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A Deep Neural Network Approach for Near Real-Time Lung Tissue Elasticity Estimations From 4DCT Imaging

A Santhanam

A Santhanam*, K Hasse, Y Min, J Neylon, D Low, University of California, Los Angeles, Los Angeles, CA


TU-FG-605-12 (Tuesday, August 1, 2017) 1:45 PM - 3:45 PM Room: 605

Purpose: The focus of this work is to develop a machine learning strategy for performing near-real-time lung tissue elasticity estimations using only deformation maps that would typically be available from 4DCT lung images.

Methods: Our approach employs deep learning neural networks that learn the lung tissue elastic distributions for known lung deformations generated from 10 virtual lung phantoms representing normal, emphysematous, and tumor tissue within the lungs and 10 4DCT datasets with tissue elasticity estimated using a model guided approach. Voxels were then equally divided into training and test sets. A supervised learning approach was used for the deep learning process, where the elasticity for a set of voxels in the training set was taken as the label for the learning process. A Batch-wise Stochastic Gradient Descent method was employed for learning and optimizing a 7-layer deep neural network model with each layer consisting of 2000 interconnected neural units. For computation purposes, a set of 4 Nvidia Titan X GPUs were employed during the learning process.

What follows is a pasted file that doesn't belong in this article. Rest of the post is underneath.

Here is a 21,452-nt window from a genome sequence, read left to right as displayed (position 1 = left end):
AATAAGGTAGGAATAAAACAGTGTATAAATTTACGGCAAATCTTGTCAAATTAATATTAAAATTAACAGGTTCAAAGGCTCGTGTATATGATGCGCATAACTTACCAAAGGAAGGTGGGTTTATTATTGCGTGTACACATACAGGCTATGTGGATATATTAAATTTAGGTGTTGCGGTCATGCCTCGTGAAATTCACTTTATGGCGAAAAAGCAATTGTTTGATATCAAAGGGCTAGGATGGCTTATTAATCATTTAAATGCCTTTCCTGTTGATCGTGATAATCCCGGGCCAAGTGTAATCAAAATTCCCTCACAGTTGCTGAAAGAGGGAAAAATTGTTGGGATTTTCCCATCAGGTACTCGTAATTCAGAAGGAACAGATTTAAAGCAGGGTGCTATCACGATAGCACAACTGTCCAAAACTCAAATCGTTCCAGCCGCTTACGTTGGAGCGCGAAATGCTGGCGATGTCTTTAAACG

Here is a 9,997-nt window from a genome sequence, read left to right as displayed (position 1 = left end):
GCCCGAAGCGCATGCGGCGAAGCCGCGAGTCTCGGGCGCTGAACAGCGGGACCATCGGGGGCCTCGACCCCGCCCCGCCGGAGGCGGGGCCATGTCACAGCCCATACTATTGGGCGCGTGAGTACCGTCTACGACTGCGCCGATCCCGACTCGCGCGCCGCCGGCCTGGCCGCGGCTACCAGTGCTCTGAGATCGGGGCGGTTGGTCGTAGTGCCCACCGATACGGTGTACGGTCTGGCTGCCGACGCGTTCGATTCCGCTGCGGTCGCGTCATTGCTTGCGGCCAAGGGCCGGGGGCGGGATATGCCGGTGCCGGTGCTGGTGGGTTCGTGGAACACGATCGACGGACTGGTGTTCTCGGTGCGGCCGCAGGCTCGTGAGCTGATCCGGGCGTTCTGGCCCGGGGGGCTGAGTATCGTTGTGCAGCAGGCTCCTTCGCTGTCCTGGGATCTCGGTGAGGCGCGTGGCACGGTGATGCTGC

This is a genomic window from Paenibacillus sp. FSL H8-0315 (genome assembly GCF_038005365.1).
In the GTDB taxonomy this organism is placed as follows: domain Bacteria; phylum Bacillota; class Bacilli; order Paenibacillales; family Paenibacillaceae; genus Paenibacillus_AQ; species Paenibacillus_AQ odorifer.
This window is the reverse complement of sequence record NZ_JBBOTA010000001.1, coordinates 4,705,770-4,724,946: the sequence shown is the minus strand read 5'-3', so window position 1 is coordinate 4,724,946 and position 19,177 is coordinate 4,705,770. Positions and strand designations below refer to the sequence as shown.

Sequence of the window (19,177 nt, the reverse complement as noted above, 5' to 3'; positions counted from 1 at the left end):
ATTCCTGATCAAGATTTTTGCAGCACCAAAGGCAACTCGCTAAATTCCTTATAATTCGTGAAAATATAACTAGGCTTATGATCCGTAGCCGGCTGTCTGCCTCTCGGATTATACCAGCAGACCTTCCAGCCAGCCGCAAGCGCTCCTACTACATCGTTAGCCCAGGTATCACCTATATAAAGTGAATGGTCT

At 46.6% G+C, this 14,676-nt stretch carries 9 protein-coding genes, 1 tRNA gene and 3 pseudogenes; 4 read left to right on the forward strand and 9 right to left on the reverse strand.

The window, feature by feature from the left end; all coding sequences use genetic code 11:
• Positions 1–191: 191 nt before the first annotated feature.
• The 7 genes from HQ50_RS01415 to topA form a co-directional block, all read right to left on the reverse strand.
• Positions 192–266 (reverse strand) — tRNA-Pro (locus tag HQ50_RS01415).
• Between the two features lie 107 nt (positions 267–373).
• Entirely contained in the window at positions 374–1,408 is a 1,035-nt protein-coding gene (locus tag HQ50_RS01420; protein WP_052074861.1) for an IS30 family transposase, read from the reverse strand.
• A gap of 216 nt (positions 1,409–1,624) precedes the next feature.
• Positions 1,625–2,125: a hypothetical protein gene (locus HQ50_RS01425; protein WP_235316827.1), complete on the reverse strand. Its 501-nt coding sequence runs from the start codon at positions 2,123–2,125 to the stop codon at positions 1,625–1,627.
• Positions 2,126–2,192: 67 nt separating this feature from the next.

Results: Our results showed that the deep learning approach estimated the elasticity in the test set with 91.94±5.20% of voxels within 1 kPa of the ground-truth elasticity. Variations in the elasticity distribution (label), boundary deformation, and geometry were investigated with respect to their effect on the predicted tissue elasticity accuracy. For the 4DCT patient datasets, our learning process was able to generate the ground-truth elasticity at 92% accuracy. In addition, the methodology facilitated near real-time elasticity estimations. The computation time for the elasticity was near real-time.

Conclusion: Using machine learning techniques, the patient-specific lung tissue elasticity can be estimated from 4DCT patient datasets in real-time. Enabling such measurements within the radiotherapy setup facilitates multiple advancements in lung radiotherapy ranging from lung preserving radiotherapy treatment planning to treatment response monitoring.

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